U.S.A., Washington State. USDA zone 8b. Sunset climate zone 5

Mount Vernon Reflections

 Let me share some pictures from the George Washington Estate  in Mount Vernon, VA.
Here, on the banks of the Potomac River, 16 miles south of the capitol, the Commander In Chief of the American Revolutionary forces and first President together with his wife Martha lived for 40 years.

          The Estate includes 50 acres of plantations and about a dozen original buildings.
Touring the main house was very interesting. Here are the pictures of the kitchen.
Let's look at it before we go to the garden.
The kitchen had three parts: the food preparation and dish washing room, cooking room and a larder with cooling floors for food storage.

Most of the time I spent admiring the gardens which were restored to reflect Washington's 18th century garden.
In May, blooms in the Upper Garden were abundant. Peony, roses, iris, larkspur, foxglove, cardinal flower, columbine were among numerous perennials and annuals.

Clipped English boxwood hedges border the flower beds.
 They say the recreated fleur-de-lis design, shown in the next picture,
reflects George Washington's friendship with the Marquis de Lafayette
and honors the French for their help in the Revolutionary War.

The Mount Vernon Washington Estate's staff has done an outstanding job restoring the gardens designed and nutured by the first President.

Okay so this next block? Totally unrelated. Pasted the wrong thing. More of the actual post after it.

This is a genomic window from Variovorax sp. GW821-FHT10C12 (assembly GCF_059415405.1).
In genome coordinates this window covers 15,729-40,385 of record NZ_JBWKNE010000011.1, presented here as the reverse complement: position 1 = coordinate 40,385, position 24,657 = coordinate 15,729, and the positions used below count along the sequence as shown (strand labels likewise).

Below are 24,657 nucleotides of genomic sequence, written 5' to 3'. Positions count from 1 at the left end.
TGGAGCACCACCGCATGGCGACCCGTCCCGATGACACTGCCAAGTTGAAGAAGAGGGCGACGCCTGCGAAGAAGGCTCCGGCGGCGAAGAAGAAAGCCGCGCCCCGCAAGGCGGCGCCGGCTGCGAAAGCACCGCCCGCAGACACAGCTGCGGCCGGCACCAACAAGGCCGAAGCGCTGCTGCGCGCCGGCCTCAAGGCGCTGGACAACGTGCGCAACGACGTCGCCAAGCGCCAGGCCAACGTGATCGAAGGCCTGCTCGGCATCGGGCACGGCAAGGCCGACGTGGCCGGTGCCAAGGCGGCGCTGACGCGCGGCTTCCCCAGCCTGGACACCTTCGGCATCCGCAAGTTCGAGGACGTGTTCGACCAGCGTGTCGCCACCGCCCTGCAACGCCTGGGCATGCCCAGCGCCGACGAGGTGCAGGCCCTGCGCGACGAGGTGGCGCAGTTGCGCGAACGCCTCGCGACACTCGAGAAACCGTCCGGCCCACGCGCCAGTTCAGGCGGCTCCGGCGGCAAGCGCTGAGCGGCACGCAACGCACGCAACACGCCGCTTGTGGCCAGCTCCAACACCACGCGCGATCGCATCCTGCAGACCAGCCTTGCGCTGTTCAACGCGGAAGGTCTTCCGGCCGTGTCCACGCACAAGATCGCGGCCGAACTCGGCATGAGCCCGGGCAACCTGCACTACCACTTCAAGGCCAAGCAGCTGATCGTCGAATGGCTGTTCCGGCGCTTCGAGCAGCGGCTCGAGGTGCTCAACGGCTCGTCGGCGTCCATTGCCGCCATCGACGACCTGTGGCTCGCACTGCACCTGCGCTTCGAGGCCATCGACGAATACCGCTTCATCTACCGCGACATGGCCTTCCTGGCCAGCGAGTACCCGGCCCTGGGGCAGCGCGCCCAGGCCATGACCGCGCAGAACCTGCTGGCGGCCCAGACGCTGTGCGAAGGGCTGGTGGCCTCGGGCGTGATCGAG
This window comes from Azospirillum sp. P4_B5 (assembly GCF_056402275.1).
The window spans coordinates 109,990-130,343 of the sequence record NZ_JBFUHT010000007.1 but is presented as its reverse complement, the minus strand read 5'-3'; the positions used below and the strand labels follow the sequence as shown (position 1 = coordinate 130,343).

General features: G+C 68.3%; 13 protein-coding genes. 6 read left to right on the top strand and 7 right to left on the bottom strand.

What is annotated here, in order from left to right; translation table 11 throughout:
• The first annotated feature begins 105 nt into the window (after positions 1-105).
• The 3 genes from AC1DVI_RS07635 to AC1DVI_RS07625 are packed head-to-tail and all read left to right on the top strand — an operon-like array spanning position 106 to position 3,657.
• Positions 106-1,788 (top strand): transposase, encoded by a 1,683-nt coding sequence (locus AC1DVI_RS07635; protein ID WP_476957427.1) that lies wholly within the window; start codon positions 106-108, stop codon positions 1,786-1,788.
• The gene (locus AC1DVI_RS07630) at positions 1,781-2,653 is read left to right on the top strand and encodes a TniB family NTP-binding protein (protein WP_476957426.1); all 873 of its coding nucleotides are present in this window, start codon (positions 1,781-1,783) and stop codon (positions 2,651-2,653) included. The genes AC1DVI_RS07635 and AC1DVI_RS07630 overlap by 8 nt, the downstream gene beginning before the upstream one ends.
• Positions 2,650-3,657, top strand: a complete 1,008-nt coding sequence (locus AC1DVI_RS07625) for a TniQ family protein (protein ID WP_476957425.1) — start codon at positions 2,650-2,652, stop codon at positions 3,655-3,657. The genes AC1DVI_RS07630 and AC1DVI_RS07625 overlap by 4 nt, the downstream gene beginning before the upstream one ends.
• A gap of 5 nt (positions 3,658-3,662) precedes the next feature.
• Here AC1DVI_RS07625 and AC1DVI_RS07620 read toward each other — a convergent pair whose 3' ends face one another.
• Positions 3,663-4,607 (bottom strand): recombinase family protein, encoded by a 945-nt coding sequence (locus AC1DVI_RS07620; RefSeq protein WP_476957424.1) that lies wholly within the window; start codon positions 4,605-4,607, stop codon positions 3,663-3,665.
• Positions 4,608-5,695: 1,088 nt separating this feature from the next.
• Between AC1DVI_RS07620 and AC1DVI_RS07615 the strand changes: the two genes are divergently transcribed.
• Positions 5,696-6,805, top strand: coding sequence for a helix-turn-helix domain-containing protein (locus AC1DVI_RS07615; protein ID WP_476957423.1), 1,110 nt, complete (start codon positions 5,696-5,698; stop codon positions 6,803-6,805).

Read more Here

I was impressed by the size and well-planned layout of the Lower or Kitchen garden.
It provided the estate with fresh vegetables and herbs.
I got so lucky being able to spend some time there absolutely alone.
Only the squirrels  waved their bushy tails between the vegetable beds.

The Lower garden is surrounded by a brick wall which evokes a very comfortable feeling.
It was a pleasure being there on a warm sunny day thinking that a great man set his foot here.
Asparagus, peas, beans, spinach, beets grow in the beds surrounded by low growing herb plants.
Onions, lettuce and artichokes grow along the apple and pear tree hedges.
It was interesting to see how low those trees were trimmed to provide easy harvesting.
Back in the 18th century, the kitchen garden soil was fertilized using manure from  nearby stables.

         George Washington tested new plants in his garden. He personally sowed seeds and nurtured, watched and recorded plants' progress. Seeds were sent to him by friends and admirers, sometimes from abroad. He wanted his plantation to be self-sufficient. For that, he experimented with grapes, vegetables, crops, and herbs.  He believed that a farmer shouldn't rely on buying seeds every year.
       He also designed a nursery where he planted dozens of sapplings. It included 11 varieties of pears, 4 - apples, 3 - peaches, 2 - cherries and several varieties of plums. Thanks to the nursery, the estate was getting fresh fruit for almost half the year.

A visit to the George Washington Estate leaves a very good feeling.
It's so nice and inspiring to know that this great man was a person who appreciated nature, land and plants as much as we, gardeners of today, do.
This is the link to the official Mount Vernon  Estate, Museum and Gardens SITE/
Interesting information is also Here.
***Copyright 2013 TatyanaS

Playing With My Hyacinths Indoors. Just pictures

















***Copyright 2013 TatyanaS

Rosa Rugosa Hips. My Picture of the Day

I add Rosa rugosa hips (seed capsules) to my tea for its flavor.
They are packed with vitamin C (8 times more than oranges (USDA data).

***Copyright 2013 TatyanaS

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